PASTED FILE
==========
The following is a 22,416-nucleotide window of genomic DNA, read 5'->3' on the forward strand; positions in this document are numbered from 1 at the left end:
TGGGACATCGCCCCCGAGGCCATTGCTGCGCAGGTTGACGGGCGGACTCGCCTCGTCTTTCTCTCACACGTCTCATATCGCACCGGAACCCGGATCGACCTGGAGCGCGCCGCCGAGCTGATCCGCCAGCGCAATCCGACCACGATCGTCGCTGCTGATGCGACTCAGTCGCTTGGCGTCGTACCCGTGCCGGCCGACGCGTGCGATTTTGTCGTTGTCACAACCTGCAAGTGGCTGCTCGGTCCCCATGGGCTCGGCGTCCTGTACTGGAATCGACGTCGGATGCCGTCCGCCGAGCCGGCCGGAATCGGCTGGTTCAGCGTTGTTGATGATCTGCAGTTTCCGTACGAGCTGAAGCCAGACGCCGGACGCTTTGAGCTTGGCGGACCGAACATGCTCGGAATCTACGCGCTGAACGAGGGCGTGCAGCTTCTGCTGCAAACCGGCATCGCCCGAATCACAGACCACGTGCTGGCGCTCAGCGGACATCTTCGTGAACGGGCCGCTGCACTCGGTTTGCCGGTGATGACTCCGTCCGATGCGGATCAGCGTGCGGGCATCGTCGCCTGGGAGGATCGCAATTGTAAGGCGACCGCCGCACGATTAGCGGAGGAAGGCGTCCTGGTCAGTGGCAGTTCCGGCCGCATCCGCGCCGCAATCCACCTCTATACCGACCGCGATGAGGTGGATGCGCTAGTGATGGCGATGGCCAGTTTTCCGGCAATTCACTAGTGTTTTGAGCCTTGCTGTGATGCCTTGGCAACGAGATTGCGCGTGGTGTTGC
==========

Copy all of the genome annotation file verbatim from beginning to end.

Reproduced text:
The following is a 22,416-nucleotide window of genomic DNA, read 5'->3' on the forward strand; positions in this document are numbered from 1 at the left end:
TGGGACATCGCCCCCGAGGCCATTGCTGCGCAGGTTGACGGGCGGACTCGCCTCGTCTTTCTCTCACACGTCTCATATCGCACCGGAACCCGGATCGACCTGGAGCGCGCCGCCGAGCTGATCCGCCAGCGCAATCCGACCACGATCGTCGCTGCTGATGCGACTCAGTCGCTTGGCGTCGTACCCGTGCCGGCCGACGCGTGCGATTTTGTCGTTGTCACAACCTGCAAGTGGCTGCTCGGTCCCCATGGGCTCGGCGTCCTGTACTGGAATCGACGTCGGATGCCGTCCGCCGAGCCGGCCGGAATCGGCTGGTTCAGCGTTGTTGATGATCTGCAGTTTCCGTACGAGCTGAAGCCAGACGCCGGACGCTTTGAGCTTGGCGGACCGAACATGCTCGGAATCTACGCGCTGAACGAGGGCGTGCAGCTTCTGCTGCAAACCGGCATCGCCCGAATCACAGACCACGTGCTGGCGCTCAGCGGACATCTTCGTGAACGGGCCGCTGCACTCGGTTTGCCGGTGATGACTCCGTCCGATGCGGATCAGCGTGCGGGCATCGTCGCCTGGGAGGATCGCAATTGTAAGGCGACCGCCGCACGATTAGCGGAGGAAGGCGTCCTGGTCAGTGGCAGTTCCGGCCGCATCCGCGCCGCAATCCACCTCTATACCGACCGCGATGAGGTGGATGCGCTAGTGATGGCGATGGCCAGTTTTCCGGCAATTCACTAGTGTTTTGAGCCTTGCTGTGATGCCTTGGCAACGAGATTGCGCGTGGTGTTGC